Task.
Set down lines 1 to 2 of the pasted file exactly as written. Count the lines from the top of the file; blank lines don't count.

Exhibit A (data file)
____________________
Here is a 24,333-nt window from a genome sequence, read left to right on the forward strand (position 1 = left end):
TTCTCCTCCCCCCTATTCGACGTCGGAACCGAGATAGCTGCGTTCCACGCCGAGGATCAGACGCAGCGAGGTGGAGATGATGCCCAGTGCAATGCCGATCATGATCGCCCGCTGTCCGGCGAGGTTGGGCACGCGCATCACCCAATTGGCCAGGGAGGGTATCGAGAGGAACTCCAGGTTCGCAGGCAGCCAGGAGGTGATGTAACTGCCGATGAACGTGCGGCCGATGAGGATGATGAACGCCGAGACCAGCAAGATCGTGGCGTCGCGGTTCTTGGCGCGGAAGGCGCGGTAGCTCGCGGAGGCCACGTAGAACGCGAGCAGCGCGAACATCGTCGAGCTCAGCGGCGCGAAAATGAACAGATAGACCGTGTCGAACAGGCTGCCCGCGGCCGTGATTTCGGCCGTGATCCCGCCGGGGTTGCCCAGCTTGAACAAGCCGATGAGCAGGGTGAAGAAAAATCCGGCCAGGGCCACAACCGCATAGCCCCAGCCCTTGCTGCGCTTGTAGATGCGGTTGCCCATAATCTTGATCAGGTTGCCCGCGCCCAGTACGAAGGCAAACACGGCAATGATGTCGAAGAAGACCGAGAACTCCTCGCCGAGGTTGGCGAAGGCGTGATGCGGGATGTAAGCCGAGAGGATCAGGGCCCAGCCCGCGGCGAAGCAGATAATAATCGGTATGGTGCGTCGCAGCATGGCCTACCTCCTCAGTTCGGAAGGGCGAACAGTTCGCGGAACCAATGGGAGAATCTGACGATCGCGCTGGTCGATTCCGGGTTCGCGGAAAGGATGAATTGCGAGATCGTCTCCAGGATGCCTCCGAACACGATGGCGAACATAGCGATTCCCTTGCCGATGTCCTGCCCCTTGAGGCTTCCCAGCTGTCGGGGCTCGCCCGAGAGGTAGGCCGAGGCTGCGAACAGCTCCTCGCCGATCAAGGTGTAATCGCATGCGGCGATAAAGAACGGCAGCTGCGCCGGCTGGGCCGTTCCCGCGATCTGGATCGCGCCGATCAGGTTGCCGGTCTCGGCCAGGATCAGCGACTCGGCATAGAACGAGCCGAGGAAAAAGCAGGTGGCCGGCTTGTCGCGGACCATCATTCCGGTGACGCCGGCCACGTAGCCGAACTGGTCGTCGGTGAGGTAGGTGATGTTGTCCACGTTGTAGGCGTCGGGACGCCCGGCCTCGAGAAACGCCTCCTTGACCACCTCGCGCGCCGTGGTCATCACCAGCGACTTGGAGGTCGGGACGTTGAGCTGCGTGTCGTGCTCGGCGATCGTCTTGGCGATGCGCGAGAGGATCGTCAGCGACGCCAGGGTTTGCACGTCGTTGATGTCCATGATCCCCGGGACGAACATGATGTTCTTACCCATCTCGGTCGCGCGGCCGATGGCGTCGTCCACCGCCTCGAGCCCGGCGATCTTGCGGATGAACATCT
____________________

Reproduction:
Here is a 24,333-nt window from a genome sequence, read left to right on the forward strand (position 1 = left end):
TTCTCCTCCCCCCTATTCGACGTCGGAACCGAGATAGCTGCGTTCCACGCCGAGGATCAGACGCAGCGAGGTGGAGATGATGCCCAGTGCAATGCCGATCATGATCGCCCGCTGTCCGGCGAGGTTGGGCACGCGCATCACCCAATTGGCCAGGGAGGGTATCGAGAGGAACTCCAGGTTCGCAGGCAGCCAGGAGGTGATGTAACTGCCGATGAACGTGCGGCCGATGAGGATGATGAACGCCGAGACCAGCAAGATCGTGGCGTCGCGGTTCTTGGCGCGGAAGGCGCGGTAGCTCGCGGAGGCCACGTAGAACGCGAGCAGCGCGAACATCGTCGAGCTCAGCGGCGCGAAAATGAACAGATAGACCGTGTCGAACAGGCTGCCCGCGGCCGTGATTTCGGCCGTGATCCCGCCGGGGTTGCCCAGCTTGAACAAGCCGATGAGCAGGGTGAAGAAAAATCCGGCCAGGGCCACAACCGCATAGCCCCAGCCCTTGCTGCGCTTGTAGATGCGGTTGCCCATAATCTTGATCAGGTTGCCCGCGCCCAGTACGAAGGCAAACACGGCAATGATGTCGAAGAAGACCGAGAACTCCTCGCCGAGGTTGGCGAAGGCGTGATGCGGGATGTAAGCCGAGAGGATCAGGGCCCAGCCCGCGGCGAAGCAGATAATAATCGGTATGGTGCGTCGCAGCATGGCCTACCTCCTCAGTTCGGAAGGGCGAACAGTTCGCGGAACCAATGGGAGAATCTGACGATCGCGCTGGTCGATTCCGGGTTCGCGGAAAGGATGAATTGCGAGATCGTCTCCAGGATGCCTCCGAACACGATGGCGAACATAGCGATTCCCTTGCCGATGTCCTGCCCCTTGAGGCTTCCCAGCTGTCGGGGCTCGCCCGAGAGGTAGGCCGAGGCTGCGAACAGCTCCTCGCCGATCAAGGTGTAATCGCATGCGGCGATAAAGAACGGCAGCTGCGCCGGCTGGGCCGTTCCCGCGATCTGGATCGCGCCGATCAGGTTGCCGGTCTCGGCCAGGATCAGCGACTCGGCATAGAACGAGCCGAGGAAAAAGCAGGTGGCCGGCTTGTCGCGGACCATCATTCCGGTGACGCCGGCCACGTAGCCGAACTGGTCGTCGGTGAGGTAGGTGATGTTGTCCACGTTGTAGGCGTCGGGACGCCCGGCCTCGAGAAACGCCTCCTTGACCACCTCGCGCGCCGTGGTCATCACCAGCGACTTGGAGGTCGGGACGTTGAGCTGCGTGTCGTGCTCGGCGATCGTCTTGGCGATGCGCGAGAGGATCGTCAGCGACGCCAGGGTTTGCACGTCGTTGATGTCCATGATCCCCGGGACGAACATGATGTTCTTACCCATCTCGGTCGCGCGGCCGATGGCGTCGTCCACCGCCTCGAGCCCGGCGATCTTGCGGATGAACATCT